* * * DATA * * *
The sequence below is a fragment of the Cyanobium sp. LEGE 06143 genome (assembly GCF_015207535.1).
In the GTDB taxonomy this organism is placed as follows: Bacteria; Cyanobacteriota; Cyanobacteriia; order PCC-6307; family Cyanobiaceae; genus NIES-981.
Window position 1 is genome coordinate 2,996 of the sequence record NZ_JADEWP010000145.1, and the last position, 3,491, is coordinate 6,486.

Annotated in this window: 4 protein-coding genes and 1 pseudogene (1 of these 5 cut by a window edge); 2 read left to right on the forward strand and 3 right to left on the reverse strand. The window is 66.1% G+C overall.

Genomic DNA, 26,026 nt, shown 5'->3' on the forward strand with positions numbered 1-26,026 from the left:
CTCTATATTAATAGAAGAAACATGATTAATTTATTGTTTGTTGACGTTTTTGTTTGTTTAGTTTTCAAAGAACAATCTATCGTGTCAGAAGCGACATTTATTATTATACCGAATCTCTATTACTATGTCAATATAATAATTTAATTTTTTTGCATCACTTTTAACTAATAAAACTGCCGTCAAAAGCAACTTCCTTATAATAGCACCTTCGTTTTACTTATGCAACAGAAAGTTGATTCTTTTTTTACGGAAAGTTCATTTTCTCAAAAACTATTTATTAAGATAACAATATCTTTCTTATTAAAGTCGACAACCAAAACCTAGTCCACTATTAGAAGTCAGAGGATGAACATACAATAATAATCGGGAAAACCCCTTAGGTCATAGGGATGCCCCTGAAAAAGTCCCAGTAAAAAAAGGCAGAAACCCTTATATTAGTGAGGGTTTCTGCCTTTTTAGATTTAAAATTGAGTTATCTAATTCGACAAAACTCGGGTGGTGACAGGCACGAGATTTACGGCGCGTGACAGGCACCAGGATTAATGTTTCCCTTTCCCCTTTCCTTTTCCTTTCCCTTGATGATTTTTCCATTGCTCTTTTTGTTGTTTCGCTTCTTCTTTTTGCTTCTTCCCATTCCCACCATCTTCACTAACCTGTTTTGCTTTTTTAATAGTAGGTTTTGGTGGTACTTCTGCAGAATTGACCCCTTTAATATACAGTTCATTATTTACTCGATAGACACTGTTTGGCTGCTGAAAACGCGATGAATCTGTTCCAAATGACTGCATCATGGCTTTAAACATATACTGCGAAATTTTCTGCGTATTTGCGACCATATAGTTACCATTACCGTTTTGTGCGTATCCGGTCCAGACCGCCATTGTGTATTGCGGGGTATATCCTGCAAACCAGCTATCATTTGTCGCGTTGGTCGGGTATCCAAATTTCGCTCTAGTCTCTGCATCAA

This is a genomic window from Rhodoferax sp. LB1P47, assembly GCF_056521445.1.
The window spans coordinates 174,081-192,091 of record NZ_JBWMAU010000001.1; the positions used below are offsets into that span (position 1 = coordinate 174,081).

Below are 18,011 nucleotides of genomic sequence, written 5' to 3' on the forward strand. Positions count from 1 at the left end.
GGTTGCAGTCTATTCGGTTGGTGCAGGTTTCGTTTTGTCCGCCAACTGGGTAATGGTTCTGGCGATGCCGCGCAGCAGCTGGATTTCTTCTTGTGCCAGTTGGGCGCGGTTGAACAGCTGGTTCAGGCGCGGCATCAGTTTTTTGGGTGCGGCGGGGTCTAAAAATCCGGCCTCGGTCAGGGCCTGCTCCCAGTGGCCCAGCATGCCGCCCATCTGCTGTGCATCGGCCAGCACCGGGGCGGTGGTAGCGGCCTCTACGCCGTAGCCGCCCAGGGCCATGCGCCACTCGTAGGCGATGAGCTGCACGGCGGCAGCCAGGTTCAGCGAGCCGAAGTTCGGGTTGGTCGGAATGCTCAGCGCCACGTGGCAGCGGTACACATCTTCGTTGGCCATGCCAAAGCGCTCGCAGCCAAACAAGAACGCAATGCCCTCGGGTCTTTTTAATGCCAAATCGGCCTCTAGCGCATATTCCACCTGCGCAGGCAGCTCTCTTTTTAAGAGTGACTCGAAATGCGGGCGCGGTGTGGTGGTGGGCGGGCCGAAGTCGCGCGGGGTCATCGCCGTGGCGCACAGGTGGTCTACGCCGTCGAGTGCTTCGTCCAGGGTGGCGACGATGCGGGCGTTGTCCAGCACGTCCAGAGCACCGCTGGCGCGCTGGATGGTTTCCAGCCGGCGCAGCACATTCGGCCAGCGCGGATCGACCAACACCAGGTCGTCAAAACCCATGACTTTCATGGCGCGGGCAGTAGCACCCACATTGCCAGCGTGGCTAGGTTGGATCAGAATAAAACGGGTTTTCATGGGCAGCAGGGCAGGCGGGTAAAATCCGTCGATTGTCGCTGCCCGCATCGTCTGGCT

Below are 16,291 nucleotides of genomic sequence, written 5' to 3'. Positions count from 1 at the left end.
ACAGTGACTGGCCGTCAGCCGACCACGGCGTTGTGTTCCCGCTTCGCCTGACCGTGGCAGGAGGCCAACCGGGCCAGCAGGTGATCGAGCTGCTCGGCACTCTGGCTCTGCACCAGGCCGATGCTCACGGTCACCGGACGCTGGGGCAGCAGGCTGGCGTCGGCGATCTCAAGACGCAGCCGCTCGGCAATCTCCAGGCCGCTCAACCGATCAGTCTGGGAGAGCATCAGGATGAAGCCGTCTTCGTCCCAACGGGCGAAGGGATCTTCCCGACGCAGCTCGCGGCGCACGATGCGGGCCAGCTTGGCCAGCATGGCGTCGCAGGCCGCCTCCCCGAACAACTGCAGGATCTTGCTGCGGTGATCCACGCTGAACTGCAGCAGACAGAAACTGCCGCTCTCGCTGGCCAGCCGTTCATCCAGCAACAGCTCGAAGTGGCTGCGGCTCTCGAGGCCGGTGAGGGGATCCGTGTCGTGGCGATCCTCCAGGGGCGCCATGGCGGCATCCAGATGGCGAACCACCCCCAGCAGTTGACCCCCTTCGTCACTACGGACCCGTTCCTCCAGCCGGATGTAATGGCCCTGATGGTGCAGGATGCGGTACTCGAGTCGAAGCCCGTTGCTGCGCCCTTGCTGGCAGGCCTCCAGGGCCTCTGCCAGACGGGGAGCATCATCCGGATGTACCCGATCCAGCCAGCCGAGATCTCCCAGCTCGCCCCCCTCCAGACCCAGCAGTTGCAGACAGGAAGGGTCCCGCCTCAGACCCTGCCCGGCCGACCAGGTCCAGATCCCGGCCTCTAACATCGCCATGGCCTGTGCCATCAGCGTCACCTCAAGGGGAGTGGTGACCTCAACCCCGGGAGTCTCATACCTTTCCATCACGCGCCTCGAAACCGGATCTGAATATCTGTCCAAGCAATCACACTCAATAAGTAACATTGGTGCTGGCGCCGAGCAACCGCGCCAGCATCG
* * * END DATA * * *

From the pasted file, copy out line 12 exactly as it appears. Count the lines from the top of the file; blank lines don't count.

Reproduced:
ACAGTGACTGGCCGTCAGCCGACCACGGCGTTGTGTTCCCGCTTCGCCTGACCGTGGCAGGAGGCCAACCGGGCCAGCAGGTGATCGAGCTGCTCGGCACTCTGGCTCTGCACCAGGCCGATGCTCACGGTCACCGGACGCTGGGGCAGCAGGCTGGCGTCGGCGATCTCAAGACGCAGCCGCTCGGCAATCTCCAGGCCGCTCAACCGATCAGTCTGGGAGAGCATCAGGATGAAGCCGTCTTCGTCCCAACGGGCGAAGGGATCTTCCCGACGCAGCTCGCGGCGCACGATGCGGGCCAGCTTGGCCAGCATGGCGTCGCAGGCCGCCTCCCCGAACAACTGCAGGATCTTGCTGCGGTGATCCACGCTGAACTGCAGCAGACAGAAACTGCCGCTCTCGCTGGCCAGCCGTTCATCCAGCAACAGCTCGAAGTGGCTGCGGCTCTCGAGGCCGGTGAGGGGATCCGTGTCGTGGCGATCCTCCAGGGGCGCCATGGCGGCATCCAGATGGCGAACCACCCCCAGCAGTTGACCCCCTTCGTCACTACGGACCCGTTCCTCCAGCCGGATGTAATGGCCCTGATGGTGCAGGATGCGGTACTCGAGTCGAAGCCCGTTGCTGCGCCCTTGCTGGCAGGCCTCCAGGGCCTCTGCCAGACGGGGAGCATCATCCGGATGTACCCGATCCAGCCAGCCGAGATCTCCCAGCTCGCCCCCCTCCAGACCCAGCAGTTGCAGACAGGAAGGGTCCCGCCTCAGACCCTGCCCGGCCGACCAGGTCCAGATCCCGGCCTCTAACATCGCCATGGCCTGTGCCATCAGCGTCACCTCAAGGGGAGTGGTGACCTCAACCCCGGGAGTCTCATACCTTTCCATCACGCGCCTCGAAACCGGATCTGAATATCTGTCCAAGCAATCACACTCAATAAGTAACATTGGTGCTGGCGCCGAGCAACCGCGCCAGCATCG